Washington County is home to an exquisite plant that exists nowhere else on Earth—the dwarf bear poppy. Unfortunately, this unique piece of Utah’s natural heritage is facing a number of challenges. To protect remaining populations, the Conservancy is working with communities, government agencies and other local organizations, particularly at our White Dome Nature Preserve, which is now open to the public. Here’s what you need to know before you start planning your visit.
Last month, Darlene Smith hosted a weeklong takeover of our Instagram. To raise awareness of the importance of nature in all our lives, she shared a selection of photos capturing her favorite places and wildlife in Utah, many of which the Conservancy in Utah is working to protect and preserve. This photo of the north arm of the Great Salt Lake was a fan favorite. Visit our Instagram page to see more photos from Darlene’s takeover.
Last month, Utah kicked off the year with a wet winter. Snowpack levels reached approximately 200% throughout most of Northern Utah, which is already trickling down into our beloved lakes, rivers, and reservoirs. This runoff is great news for people and nature, especially in places like the Great Salt Lake and Bear River that experienced declining water levels in recent years.
You don’t have to go far for a taste of the real Westworld. Not far from where the hit HBO show was filmed on site, you can find incredible biodiversity near the Conservancy’s working Dugout Ranch. By acquiring the Dugout Ranch near Canyonlands National Park, The Nature Conservancy saved one of the West’s most iconic landscapes, unique among other Utah ranches. Today, the ranch, spanning more than 305,000 acres of private and public land, is the foundation for the ground-breaking Canyonlands Research Center.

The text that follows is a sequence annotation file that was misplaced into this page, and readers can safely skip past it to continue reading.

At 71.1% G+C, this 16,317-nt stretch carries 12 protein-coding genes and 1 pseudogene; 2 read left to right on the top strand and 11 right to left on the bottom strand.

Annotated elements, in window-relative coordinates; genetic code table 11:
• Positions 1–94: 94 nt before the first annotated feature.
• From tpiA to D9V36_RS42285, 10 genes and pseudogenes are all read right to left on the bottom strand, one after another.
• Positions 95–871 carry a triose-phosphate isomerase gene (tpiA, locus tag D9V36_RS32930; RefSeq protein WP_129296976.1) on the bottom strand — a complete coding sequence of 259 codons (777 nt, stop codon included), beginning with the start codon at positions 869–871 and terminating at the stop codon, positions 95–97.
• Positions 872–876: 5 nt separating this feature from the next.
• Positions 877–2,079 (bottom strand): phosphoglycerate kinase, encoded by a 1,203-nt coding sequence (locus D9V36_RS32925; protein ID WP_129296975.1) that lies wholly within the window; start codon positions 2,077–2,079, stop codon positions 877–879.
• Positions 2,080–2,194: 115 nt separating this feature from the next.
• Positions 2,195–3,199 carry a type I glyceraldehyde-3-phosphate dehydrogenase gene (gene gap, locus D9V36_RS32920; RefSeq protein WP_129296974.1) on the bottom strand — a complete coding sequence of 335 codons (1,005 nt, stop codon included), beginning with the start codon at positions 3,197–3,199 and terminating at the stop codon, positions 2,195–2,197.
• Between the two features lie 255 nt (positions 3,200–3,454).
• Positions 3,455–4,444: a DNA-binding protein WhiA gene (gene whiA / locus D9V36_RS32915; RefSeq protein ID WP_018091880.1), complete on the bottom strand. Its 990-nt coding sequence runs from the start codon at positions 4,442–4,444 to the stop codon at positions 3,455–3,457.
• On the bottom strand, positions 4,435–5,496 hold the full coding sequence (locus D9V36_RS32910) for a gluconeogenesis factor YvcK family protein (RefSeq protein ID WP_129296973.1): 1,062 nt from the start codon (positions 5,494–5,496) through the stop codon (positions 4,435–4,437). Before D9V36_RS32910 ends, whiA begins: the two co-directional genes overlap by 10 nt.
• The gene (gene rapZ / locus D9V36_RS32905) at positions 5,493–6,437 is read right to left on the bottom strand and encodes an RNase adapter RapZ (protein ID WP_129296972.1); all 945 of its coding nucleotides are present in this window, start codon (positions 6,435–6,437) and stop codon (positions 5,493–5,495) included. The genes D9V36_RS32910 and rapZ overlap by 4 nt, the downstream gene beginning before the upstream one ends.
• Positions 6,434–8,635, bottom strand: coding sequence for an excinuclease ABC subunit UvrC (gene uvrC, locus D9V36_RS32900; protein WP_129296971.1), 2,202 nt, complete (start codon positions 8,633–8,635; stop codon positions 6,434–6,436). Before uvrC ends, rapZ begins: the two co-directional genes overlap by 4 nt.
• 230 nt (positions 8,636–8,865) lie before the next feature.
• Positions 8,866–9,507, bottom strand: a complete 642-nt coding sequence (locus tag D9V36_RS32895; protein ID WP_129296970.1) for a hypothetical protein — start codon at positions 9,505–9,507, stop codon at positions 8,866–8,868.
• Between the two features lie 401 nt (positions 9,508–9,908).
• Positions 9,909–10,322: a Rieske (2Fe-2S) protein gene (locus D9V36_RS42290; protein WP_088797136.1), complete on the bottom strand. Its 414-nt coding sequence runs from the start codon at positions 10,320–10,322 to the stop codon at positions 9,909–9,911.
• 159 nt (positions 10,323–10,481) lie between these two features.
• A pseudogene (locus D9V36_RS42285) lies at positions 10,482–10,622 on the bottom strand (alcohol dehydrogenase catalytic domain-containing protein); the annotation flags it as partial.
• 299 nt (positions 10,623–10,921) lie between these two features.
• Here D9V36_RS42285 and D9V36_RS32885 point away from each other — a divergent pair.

“Hoo” will stand up for nature? This season, help us protect Utah’s lands and waters for both people and wildlife. When you make an online donation, you are providing essential funding for conservation initiatives in Utah where the need for your support is greatest.
When the desert tortoise was listed as "Threatened" in an emergency action by the US Fish and Wildlife Service in the early 1990’s, The Nature Conservancy joined with Washington County and many other partners to create a plan that would protect the heart of the Washington County desert tortoise population. Out of this plan came The Red Cliffs Desert Reserve, which also provides important habitat for other sensitive reptiles, birds and mammals against a backdrop of spectacular scenery.
This summer, photographers from all over the country submitted their best nature photos for a chance to win the Conservancy’s 2016 Photo Contest. We are pleased to share that Michael Cristoff, a talented photographer from Utah, won "Best Mobile Photo" with this stunning shot of the Great Salt Lake. Read the story the behind the photo and see other contest winners here.